Friday, 31 August 2012

Sudden Prose Reprints: "The First Cut" by Helen Pizzey



The First Cut



In the womb we sucked each other’s thumb. As toddlers we curled together like kittens and rubbed each other’s earlobes. Thirteen years later, she sits in front of me dressed in a hospital gown. Her body is still that of a child, and her hair, which has never been cut, is braided into one long plait and draped over her shoulder. Her emaciated arms are discoloured by lesions. “You brought the scissors?” She extends her palm with a cold solemnity. I hand over the scissors and hold taut the tail of her plait while she cuts, cuts, cuts thickly at its base, close beside her neck. I am stunned by its weight when it falls into my lap. There it lies, measuring the distance that has always been between us.


Helen Pizzey


"The First Cut" most recently appeared in Orange Coast Review. Pizzey is Assistant Editor at PURBECK! magazine and appears in the anthology, This Line Is Not for Turning: Contemporary British Prose Poetry (ed. Jane Monson, Cinnamon, 2011), among other journals and anthologies in the UK and US. She received her MA in creative writing from Bath Spa University in 2005. 

5 comments:

Rachel Perkins said...

In this piece, it’s the way that Helen Pizzey captures a profound moment that predominantly makes The First Cut a prose poem. The whole piece concentrates on the one idea: a twin cutting the other twin’s hair, underlined by the fact that the second twin is ill in hospital. Another characteristic of prose poetry that’s reflected in The First Cut is the use of an ominous last line that concentrates on an important idea. In this case, the twins have always been by each other’s side. This line doesn’t only tell a fact, but also draws attention to the possibility that they may continue to lose their closeness (through illness or death).

Sarah Welch said...

This piece works very well as a a prose poem due to its intrinsically poetic topic: the separation, both physically and emotionally, of twins. The opening image of twins sucking ‘each other’s thumb’ is strong and memorable. This striking imagery is one recurring characteristic of successful prose poems. Additionally, like most effective prose poems this piece focuses solely on one idea. Though this piece does integrate some historical context to its narrative, it does not distract from its focus. All the information that Pizzey has provided aids and is crucial to the single poignant meaning of this piece.

Kentland Girl said...

The First Cut by Helen Pizzey works well as a prose poem because of the intense relationship portrayed between twins. It shows a single moment shared and yet we are given a good impression of their life together. We are led to believe that they have been drifting apart since a young age, they started off by sucking ‘each other’s thumb’ and then ‘rubbed each other’s earlobes’, and, yet despite one of them being ill, they may now have the chance to be close once more. In the last line it describes the plait of hair ‘measuring the distance that has always been between us’ giving us the idea that now it’s been cut away there is nothing holding them apart. This could also be interpreted in that the one speaking is a boy and now that the girl has less hair they are more alike. The ambiguity of it is another characteristic of a prose poem.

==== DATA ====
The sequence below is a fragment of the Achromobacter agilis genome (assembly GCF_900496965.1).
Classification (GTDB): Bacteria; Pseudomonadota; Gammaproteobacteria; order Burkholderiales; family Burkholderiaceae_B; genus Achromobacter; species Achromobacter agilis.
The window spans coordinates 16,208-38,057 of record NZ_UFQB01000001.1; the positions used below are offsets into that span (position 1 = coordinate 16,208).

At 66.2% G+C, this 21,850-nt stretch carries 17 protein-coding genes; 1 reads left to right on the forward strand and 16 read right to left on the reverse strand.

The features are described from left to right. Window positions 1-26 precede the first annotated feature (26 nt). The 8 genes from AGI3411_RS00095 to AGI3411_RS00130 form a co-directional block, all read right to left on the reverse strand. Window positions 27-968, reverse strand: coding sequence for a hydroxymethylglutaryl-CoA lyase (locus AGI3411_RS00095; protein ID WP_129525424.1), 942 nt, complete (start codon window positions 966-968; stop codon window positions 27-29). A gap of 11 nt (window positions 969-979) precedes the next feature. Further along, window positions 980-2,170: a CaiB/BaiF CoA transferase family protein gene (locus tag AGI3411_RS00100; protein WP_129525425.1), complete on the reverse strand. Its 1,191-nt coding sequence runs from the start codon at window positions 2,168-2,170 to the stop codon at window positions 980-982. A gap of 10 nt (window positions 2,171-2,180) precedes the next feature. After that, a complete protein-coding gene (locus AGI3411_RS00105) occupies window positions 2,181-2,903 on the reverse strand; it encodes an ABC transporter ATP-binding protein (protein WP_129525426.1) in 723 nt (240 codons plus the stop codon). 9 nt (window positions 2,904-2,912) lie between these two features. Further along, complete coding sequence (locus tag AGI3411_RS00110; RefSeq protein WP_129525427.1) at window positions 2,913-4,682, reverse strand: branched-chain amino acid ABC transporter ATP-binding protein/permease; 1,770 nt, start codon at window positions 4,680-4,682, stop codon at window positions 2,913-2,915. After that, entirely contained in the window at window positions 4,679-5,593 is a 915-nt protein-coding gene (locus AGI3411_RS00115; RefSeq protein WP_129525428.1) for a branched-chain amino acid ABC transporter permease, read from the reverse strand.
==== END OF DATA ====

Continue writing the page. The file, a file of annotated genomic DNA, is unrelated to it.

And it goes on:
Fiona Jackson said...

The First Cut by Helen Pizzey works well as a prose poem because of the intense relationship portrayed between twins. It shows a single moment shared and yet we are given a good impression of their life together. We are led to believe that they have been drifting apart since a young age, they started off by sucking ‘each other’s thumb’ and then ‘rubbed each other’s earlobes’, and, yet despite one of them being ill, they may now have the chance to be close once more. In the last line it describes the plait of hair ‘measuring the distance that has always been between us’ giving us the idea that now it’s been cut away there is nothing holding them apart. This could also be interpreted in that the one speaking is a boy and now that the girl has less hair they are more alike. The ambiguity of it is another characteristic of a prose poem.

Anonymous said...

We are taken through time from moment to moment, like lppking at old photographs until a scene with the action of the twin cutting her hair off. This piece works as a prose poem because of the intense meaning inherent in the smallest of actions. The girl cutting her hair off is a point where she can take back some control, some power from a seemingly dire situation that has been deigned for her. The plait of hair is connected to time, it's growth has been counting down to something, this sense of time running out has imbued the hair with a heavy weight as it's been a burden on the girl. The foreknowledge of time running out has been the distance that has always existed between the twins. All this meaning portrayed in so few words and simple imagery is what makes this piece work as it does. There can be different levels of engagement or interpretation, something that sits comfortably here.